All too often inventors and entrepreneurs spend so much time creating that they lose perspective. They have their head down, plowing forward, focusing only on the day-to-day operations associated with inventing and growing a business. Almost without fail, inventors know very well what they have invented and what they plan to do, but they have a terrible sense of what their invention could be.
There is something peculiar about the inventively creative mind that all too frequently causes inventors to get stuck in one lane. An important part of creating a valuable invention is to creatively imagine how and where the invention could be deployed in a variety of different contexts. An invention that can be implemented in a variety of different settings turns something nice into something potentially very special. See Keeping an Expansive View of the Invention.
Throughout my career I have had many conversations with a number of different inventors who all thought that we didn’t understand the invention because the first draft of the patent application seemed to miss the simplicity of his invention. Our job as patent attorneys is to not only try and protect the invention presented, but to work with the inventor to figure out the full glory of what the invention could be and what it could evolve into. Furthermore, characterizing an invention as simple is a mistake of enormous proportions. What you have is not simple, but rather an elegant solution that can take a variety of forms. Because if it is simple the patent examiner will almost certainly reject the patent claims as being obvious. The point here is two-fold: (1) Expansively describe the variations and alternatives to capture the full available scope; and (2) simple inventions are obvious, so don’t ever trivialize your own invention. See When is an invention obvious.
A patent application should certainly protect what the inventor is doing and what they want to do, but remember that in order to get a patent you do not have to produce a working prototype. You just need to be able to explain the invention with sufficient detail so that others skilled in the relevant technology area could both make and use the invention themselves without having to engage in undue experimentation. What is “undue experimentation” is a topic for another day, but suffice it to say that invariably what the “invention” is from a patent perspective is much broader than what an inventor thinks they have, and that is one critical reason (among many) why if you can afford to hire a patent attorney or patent agent you are always going to be better served by doing so and will wind up with much broader protection than doing it yourself. Inventors will either hyper focus on the invention and leave much available patent scope not captured, or they will play coy and only describe things in the most general terms, thereby hiding the invention specifics and rendering any application fatally defective. Particular attention must be paid to guarding against both tendencies. See Appropriately Disclosing an Invention.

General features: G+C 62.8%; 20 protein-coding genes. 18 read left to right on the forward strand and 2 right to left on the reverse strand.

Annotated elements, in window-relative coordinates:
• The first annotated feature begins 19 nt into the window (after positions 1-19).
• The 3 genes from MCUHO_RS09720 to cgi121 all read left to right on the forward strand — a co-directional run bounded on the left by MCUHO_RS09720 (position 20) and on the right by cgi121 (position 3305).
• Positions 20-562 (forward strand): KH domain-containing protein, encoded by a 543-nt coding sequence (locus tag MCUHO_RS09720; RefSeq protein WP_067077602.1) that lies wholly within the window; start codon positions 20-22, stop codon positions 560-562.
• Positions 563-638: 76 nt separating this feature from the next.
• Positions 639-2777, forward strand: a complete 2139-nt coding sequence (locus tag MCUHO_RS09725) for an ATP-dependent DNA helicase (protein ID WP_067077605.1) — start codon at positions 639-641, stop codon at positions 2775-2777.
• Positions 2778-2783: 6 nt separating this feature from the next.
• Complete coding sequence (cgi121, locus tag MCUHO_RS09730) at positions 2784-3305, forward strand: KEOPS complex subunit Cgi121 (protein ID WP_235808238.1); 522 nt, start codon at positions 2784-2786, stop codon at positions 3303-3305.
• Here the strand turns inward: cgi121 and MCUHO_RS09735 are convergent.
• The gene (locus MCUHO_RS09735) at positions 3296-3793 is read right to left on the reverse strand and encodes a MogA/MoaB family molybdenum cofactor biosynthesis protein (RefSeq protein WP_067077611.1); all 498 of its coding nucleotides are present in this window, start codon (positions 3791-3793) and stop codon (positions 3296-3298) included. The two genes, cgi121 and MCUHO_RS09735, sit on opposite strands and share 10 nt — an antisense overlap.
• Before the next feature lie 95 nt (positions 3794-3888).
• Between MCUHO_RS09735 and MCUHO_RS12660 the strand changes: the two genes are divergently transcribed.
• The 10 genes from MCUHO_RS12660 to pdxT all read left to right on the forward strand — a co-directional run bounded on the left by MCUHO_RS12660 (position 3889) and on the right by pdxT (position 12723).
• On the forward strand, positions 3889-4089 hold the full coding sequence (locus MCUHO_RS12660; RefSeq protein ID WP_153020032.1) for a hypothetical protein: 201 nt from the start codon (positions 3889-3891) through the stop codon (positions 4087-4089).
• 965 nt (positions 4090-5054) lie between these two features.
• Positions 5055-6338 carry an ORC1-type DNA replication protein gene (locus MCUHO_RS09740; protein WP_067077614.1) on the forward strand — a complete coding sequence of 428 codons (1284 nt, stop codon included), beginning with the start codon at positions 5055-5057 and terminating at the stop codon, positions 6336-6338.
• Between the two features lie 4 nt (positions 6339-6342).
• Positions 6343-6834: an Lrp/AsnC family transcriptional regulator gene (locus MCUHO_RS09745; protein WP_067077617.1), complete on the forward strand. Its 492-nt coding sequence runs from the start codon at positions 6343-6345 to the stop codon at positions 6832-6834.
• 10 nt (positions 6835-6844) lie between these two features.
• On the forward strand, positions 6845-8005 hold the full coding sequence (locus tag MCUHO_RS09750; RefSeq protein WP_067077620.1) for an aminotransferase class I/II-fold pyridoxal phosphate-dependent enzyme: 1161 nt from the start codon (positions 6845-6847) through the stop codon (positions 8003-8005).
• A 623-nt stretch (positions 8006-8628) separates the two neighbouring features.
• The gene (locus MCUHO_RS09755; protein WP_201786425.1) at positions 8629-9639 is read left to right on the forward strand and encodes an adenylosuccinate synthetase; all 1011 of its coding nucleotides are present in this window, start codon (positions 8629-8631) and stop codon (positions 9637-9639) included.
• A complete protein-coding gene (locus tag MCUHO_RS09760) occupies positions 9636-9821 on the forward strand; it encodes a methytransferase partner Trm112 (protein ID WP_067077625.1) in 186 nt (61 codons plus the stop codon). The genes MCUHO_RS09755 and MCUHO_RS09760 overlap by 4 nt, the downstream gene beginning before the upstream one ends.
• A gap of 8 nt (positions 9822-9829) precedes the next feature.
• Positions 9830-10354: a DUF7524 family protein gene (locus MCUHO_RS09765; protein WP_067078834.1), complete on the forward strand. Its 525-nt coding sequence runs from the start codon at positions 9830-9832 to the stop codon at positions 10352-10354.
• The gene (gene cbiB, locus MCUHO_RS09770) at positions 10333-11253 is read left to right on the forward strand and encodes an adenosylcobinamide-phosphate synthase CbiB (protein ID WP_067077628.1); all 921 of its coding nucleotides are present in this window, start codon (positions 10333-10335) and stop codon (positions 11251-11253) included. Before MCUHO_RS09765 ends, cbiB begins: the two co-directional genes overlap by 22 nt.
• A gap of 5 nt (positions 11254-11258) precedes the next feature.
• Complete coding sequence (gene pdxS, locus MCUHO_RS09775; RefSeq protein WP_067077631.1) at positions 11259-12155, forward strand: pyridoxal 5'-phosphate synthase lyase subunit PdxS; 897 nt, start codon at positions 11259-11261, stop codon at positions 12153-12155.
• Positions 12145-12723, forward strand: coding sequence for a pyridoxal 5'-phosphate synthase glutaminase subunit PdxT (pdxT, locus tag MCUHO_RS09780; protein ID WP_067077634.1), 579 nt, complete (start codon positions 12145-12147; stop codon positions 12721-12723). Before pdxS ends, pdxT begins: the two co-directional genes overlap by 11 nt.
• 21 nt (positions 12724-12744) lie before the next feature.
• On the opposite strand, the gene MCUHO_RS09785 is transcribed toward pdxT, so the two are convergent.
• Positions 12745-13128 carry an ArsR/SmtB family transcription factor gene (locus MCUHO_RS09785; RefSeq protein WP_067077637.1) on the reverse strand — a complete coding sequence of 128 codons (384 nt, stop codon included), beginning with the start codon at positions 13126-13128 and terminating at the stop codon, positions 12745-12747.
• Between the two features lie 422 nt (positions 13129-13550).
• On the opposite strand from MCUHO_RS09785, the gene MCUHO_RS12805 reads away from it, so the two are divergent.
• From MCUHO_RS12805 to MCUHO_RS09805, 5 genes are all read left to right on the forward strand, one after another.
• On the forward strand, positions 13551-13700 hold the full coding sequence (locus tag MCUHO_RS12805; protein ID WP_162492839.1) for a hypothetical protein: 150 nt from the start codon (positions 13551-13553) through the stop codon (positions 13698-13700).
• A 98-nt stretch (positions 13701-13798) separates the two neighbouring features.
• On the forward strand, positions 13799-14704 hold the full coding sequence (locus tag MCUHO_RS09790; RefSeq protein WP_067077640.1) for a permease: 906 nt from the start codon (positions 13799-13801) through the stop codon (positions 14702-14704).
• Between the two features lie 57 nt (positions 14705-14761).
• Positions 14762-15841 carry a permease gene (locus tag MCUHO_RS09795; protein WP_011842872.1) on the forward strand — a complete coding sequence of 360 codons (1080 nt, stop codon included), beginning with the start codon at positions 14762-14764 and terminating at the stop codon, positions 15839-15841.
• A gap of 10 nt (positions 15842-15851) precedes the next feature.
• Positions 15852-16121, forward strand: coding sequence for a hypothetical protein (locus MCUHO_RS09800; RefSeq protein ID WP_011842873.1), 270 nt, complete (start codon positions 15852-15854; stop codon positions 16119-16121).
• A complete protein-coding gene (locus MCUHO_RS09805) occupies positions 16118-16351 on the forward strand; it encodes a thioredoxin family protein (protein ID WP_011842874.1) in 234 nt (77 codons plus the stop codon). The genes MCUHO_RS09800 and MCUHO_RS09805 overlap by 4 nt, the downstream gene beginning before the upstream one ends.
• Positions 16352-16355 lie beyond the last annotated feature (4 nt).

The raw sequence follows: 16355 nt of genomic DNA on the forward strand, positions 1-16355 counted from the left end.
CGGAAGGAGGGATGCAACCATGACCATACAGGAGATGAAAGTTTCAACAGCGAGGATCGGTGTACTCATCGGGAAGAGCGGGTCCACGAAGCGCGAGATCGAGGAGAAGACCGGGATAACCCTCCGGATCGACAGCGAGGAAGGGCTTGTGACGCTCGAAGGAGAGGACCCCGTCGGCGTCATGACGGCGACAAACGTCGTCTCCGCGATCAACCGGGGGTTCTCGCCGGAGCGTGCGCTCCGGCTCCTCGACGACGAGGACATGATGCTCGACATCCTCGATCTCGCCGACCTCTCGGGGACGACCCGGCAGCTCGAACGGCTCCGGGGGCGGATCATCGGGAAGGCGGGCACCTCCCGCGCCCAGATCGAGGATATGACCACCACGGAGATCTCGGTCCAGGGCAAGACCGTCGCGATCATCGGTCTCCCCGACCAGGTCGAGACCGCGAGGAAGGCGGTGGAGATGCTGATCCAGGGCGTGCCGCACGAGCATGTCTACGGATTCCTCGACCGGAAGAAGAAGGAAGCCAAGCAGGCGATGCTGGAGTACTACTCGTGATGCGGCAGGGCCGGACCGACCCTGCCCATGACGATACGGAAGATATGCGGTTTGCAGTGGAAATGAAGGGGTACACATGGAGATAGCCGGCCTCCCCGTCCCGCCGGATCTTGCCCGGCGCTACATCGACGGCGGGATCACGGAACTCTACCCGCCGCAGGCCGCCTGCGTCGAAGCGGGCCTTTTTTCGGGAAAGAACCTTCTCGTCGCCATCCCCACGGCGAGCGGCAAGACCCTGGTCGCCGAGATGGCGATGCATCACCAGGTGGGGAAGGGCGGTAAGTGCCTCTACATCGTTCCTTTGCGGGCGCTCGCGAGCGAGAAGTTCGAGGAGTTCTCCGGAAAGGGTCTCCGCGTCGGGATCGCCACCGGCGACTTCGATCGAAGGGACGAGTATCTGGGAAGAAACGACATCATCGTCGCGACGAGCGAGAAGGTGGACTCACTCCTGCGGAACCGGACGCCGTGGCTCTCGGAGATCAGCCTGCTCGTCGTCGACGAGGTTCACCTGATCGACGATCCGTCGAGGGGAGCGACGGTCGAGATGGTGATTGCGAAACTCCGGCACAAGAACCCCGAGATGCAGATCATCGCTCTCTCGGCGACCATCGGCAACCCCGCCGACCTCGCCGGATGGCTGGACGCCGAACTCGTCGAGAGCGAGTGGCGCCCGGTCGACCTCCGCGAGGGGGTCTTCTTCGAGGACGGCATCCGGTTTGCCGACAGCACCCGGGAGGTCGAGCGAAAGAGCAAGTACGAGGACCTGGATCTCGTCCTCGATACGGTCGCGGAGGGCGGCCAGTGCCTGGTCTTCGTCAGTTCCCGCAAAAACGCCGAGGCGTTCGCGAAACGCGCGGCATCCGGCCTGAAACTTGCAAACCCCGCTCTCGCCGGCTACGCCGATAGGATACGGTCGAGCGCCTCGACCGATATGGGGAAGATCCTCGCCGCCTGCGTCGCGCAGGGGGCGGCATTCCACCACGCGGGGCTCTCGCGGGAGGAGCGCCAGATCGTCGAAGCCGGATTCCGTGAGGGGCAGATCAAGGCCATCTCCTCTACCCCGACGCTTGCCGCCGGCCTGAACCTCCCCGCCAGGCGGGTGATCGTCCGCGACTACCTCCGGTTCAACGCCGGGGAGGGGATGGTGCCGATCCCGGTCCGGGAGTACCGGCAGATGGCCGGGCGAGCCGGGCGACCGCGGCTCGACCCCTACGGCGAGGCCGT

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I constantly preach to inventors and entrepreneurs that they need to approach inventing in a business responsible way. That means that you should have immediate, short-term, intermediate and long-term goals and plans in place. Treat the invention from day one as if it will be wildly successful because if you don’t it will be too late once you realize that this is the homerun you have always dreamed about.
Appropriate planning will include, among many other things, giving consideration to what the next several phases of development will be if phase 1 turns out to be successful enough to warrant phase 2 and beyond. By doing this you will start to fill out those short-term, intermediate and long-term goals, which if they can be defined enough on paper can and should be integrated into your patent application. Always think about where you want to go and how you want to get there, as well as thinking about what the competition may want to do to elbow their way into your turf if you are successful. The business reality is if you are successful there will be others who want to get into your marketplace and compete against you; that is economics 101. So treat your patent application as a master plan and an integral part of your business development.
It is also critical for inventors and entrepreneurs to have a strategy to succeed, which seems simple enough, but is typically anything but simple for the creative types that are so good at inventing. The goal is not to create an invention that is cool, the goal is not to get a patent, but rather the goal is to make money. Having a cool invention and an issued patent are a means to the end, not the end in and of themselves. There will be no money truck show up on your doorstep simply because you have invented something, and neither will one show up when you get a patent. So you must consider what it is you want to do with a patent as a part of an overall business strategy.
If you approach your patent activities appropriately you can lay the foundation of a business plan, at least insofar as the technology and technological advancement of your innovation is concerned. But like almost everything in life, there is a cost associated with succeeding. The cost is hard work to be sure, but there will also be significant financial requirements as well. While you may need to bootstrap your invention and business, as you move forward you will invariably need funding, from Angel investors to start, and maybe from Venture Capitalists eventually. The more business responsible you have been along the way the more likely you are to be taken seriously. Inventors cannot under estimate the importance of being taken seriously.